The United States Geological Survey (USGS) Manual Section 500.25 on scientific integrity applies to all USGS employees and volunteers, not just scientists. The Fish and Wildlife Service (FWS) policy on scientific integrity (212 FWS 7.3(B)) also applies to "all our employees when they engage in, supervise or manage, or apply the information resulting from scientific activities." Thus, at least two DOI bureaus provide precedent for applying a scientific integrity policy to all employees.

Release of Scientific Information

The proposed policy would permit decision makers to "edit" scientific documents for "clarification of major points to aid in decision making." In recent years, the news media and various government investigations have identified situations where non-scientists at various levels of the government have "edited" scientific documents. The result has often been the misrepresentation of scientific information in an attempt to advance a personal or policy agenda. This provision of the proposed policy does nothing to discourage or prevent these situations from happening at DOI.

The proposed policy allows for the delay of release of scientific information for political purposes. The Appendix, Part D, states that the hindering of scientific information will not be tolerated, with one exception: "reasonable judgments to delay public access depend upon individual circumstances when premature release would compromise validity or decision-making ability." This standard, at best, is vague.

Reporting and Investigating Misconduct

The proposed policy fails to establish a uniform and consistent DOI-wide policy for reporting potential scientific misconduct. On one hand, DOI argues that the proposed policy applies to all bureaus and offices. However, the policy fails to provide guidance or uniform standards for the various bureaus and offices within the department. Section 3.5 of the policy should provide for clear reporting channels as well as protections for individuals who appropriately report suspected violations of the scientific integrity policy. These processes should not be left to each office or bureau; DOI should standardize and implement these processes. The USGS scientific integrity policy has strong provisions for the reporting and investigation of misconduct. The USGS policy should be used as the model for DOI.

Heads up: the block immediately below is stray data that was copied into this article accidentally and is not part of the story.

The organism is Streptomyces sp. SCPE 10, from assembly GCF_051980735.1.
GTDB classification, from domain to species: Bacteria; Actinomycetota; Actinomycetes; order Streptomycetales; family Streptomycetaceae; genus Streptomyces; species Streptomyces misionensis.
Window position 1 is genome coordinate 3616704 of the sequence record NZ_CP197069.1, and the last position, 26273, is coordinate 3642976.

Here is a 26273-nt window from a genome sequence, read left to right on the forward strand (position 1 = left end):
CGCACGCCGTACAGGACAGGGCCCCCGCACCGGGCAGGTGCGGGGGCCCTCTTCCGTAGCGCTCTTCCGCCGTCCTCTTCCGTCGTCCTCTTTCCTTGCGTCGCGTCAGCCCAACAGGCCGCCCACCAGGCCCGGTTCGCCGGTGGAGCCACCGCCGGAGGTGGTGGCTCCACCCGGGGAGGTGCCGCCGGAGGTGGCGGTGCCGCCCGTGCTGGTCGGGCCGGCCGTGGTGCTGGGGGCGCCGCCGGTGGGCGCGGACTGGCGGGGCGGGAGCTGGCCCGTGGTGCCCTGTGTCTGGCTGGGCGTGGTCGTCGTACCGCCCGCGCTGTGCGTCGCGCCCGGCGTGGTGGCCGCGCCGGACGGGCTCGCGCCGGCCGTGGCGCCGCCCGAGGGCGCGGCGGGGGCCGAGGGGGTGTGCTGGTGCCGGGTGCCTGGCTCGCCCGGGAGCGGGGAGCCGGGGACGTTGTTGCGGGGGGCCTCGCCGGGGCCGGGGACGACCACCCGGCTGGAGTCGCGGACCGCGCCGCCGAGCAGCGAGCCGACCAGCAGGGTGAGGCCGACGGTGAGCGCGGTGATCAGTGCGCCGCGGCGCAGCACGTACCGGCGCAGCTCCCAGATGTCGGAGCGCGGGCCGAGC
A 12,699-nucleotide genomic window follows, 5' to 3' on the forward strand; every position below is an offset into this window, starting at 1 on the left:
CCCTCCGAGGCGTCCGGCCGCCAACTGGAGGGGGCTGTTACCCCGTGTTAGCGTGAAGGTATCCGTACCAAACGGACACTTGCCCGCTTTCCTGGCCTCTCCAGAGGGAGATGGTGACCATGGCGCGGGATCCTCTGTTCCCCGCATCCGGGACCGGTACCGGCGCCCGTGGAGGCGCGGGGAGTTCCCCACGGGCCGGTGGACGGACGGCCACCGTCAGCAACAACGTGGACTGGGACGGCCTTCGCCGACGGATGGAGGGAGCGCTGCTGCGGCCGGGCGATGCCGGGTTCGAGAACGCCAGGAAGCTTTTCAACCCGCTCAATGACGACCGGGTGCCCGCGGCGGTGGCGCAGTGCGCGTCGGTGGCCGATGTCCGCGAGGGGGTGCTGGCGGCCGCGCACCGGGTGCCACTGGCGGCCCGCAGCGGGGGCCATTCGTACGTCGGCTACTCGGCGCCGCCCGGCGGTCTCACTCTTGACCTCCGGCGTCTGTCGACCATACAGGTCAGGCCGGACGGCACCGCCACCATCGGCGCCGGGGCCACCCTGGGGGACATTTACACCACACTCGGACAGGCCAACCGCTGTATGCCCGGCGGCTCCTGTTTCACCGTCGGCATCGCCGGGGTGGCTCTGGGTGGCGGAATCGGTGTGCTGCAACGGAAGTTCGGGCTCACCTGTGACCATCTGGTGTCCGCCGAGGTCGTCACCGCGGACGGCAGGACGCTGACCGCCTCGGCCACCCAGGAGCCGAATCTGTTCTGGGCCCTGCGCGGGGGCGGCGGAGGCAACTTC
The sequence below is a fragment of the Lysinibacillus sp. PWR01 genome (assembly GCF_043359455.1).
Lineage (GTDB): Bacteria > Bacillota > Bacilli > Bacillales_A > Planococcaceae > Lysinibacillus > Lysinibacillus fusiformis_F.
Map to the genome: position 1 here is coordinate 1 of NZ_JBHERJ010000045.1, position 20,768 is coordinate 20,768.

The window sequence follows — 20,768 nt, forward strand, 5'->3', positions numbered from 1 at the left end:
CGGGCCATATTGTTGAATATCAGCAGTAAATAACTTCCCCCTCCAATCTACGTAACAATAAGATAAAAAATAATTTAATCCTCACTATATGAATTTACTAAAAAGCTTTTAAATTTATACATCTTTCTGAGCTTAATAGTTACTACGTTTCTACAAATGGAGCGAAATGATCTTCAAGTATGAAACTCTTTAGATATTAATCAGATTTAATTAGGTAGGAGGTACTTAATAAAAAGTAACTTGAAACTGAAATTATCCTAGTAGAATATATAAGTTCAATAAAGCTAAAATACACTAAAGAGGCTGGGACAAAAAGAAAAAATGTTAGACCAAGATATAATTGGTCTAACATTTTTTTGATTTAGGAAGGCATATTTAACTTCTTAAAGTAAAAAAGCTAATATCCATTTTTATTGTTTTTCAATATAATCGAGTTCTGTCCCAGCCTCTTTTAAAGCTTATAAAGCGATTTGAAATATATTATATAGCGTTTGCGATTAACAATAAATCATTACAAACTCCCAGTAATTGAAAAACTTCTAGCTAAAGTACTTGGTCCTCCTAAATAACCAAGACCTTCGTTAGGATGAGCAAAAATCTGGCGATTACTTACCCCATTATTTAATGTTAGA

Given that political interests have in recent years sought to discredit scientists and scientific findings for what are often found to be human mistakes, it is of great concern that the proposed DOI policy fails to differentiate mistakes and misconduct or fraud. The public expects federal scientists to press forward the frontiers of knowledge and to conduct research that solves pressing and complicated problems. Federal scientists need to be confident that a simple mistake will not be used to attack their professional credibility or derail their research; especially when the research may be unpopular or counter to DOI policy objectives.

Legitimate evidence of scientific misconduct must be reported to and addressed by DOI. Toward this end, it is important that DOI provide protections from reprisal to employees who report suspected misconduct. The USGS Manual specifically provides this protection. The USGS policy states that the bureau is "committed to ensuring that employees and volunteers who have a reasonable belief that a violation of the USGS Code of Scientific Conduct and/or the Federal Policy on Research Misconduct has occurred and who report such violation in accordance with this Survey Manual chapter will not be subject to reprisal." This protection should be included in the DOI policy.